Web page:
Sixth Report of Session 2013-14, Vol. 1: Report, Together with Formal Minutes, Oral and Written Evidence
The UK's aid programme, much of which is delivered from Scotland, is genuinely transformational. The UK provided £8.7 billion of aid in 2012/13, but it is the quality of this aid - not just its quantity - which sets the UK apart. As part of the UK, Scotland makes a tremendous contribution to all this. If Scotland were to become an independent country, its development agency would inevitably be a much smaller player. From 2013 onwards, the UK Government plans to spend 0.7% of Gross National Income on Official Development Assistance. If Scotland were to become independent, the UK's overall GNI - and the amount of money it spends on ODA - would fall. "Scotland has 8.3% of the UK's population share, so we estimate that the UK's ODA would fall by around 8.3%, or £1 billion. DFID's work - either its bilateral programmes or its funding to multilateral organisations - would inevitably then be subject to cuts. MPs are also concerned that during any transitional period, the restructuring of DFID and the setup of an independent Scottish development agency would divert management attention towards restructuring and away from frontline delivery by both agencies. In addition, a significant proportion of DFID's workforce is based at its Scottish office in East Kilbride, including a number of senior staff. By contrast, the number of jobs available with an independent Scottish development agency is likely to be relatively few (or the new Scottish development agency would be heavily overstaffed). The impact on jobs would therefore be substantial.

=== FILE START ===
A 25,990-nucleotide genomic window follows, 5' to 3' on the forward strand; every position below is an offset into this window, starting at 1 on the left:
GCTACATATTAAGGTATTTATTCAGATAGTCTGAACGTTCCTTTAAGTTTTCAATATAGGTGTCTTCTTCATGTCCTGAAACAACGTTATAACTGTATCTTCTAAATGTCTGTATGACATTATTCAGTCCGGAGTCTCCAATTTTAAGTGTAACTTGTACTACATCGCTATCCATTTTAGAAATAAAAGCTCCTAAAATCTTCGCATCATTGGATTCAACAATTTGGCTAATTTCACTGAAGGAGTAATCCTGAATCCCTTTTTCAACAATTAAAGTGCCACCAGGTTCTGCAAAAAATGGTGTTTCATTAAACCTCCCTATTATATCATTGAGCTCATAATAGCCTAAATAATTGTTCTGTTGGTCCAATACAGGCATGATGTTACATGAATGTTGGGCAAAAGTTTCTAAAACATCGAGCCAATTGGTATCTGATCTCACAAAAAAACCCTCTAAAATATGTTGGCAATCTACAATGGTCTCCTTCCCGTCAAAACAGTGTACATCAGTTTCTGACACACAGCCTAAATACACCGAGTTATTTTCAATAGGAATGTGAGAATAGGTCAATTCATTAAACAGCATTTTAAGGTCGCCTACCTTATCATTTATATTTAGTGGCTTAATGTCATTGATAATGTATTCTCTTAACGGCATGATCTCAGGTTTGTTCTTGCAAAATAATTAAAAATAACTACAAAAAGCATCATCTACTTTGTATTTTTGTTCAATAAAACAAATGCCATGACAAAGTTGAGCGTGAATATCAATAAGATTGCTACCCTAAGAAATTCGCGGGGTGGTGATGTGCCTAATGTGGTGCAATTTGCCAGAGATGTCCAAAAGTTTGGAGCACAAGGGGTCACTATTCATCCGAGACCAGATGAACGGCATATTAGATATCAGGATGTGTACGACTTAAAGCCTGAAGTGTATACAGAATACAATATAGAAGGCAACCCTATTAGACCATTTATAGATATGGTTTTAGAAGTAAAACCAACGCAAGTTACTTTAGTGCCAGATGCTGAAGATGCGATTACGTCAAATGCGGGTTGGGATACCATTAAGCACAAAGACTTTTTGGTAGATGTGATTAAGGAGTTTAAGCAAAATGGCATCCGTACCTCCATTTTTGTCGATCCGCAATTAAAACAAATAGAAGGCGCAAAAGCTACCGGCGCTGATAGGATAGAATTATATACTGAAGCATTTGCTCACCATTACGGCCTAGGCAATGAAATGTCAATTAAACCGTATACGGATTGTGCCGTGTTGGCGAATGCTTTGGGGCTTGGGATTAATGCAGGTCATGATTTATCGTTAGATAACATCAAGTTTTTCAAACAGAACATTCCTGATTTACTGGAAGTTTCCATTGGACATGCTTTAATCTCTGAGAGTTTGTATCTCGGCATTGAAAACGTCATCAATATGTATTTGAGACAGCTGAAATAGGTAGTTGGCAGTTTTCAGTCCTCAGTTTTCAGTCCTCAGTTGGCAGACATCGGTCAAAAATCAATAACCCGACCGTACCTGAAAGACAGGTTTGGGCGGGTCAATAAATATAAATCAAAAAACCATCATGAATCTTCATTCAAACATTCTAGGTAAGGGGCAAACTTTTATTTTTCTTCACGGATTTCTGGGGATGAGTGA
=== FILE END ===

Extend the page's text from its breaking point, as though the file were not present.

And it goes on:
... in Ethiopia at the work DFID is doing with regard to early marriage and trying to
encourage communities to dissuade their young girls from this. Then ... We are
already focused, in India for example, towards supporting women entrepreneurs.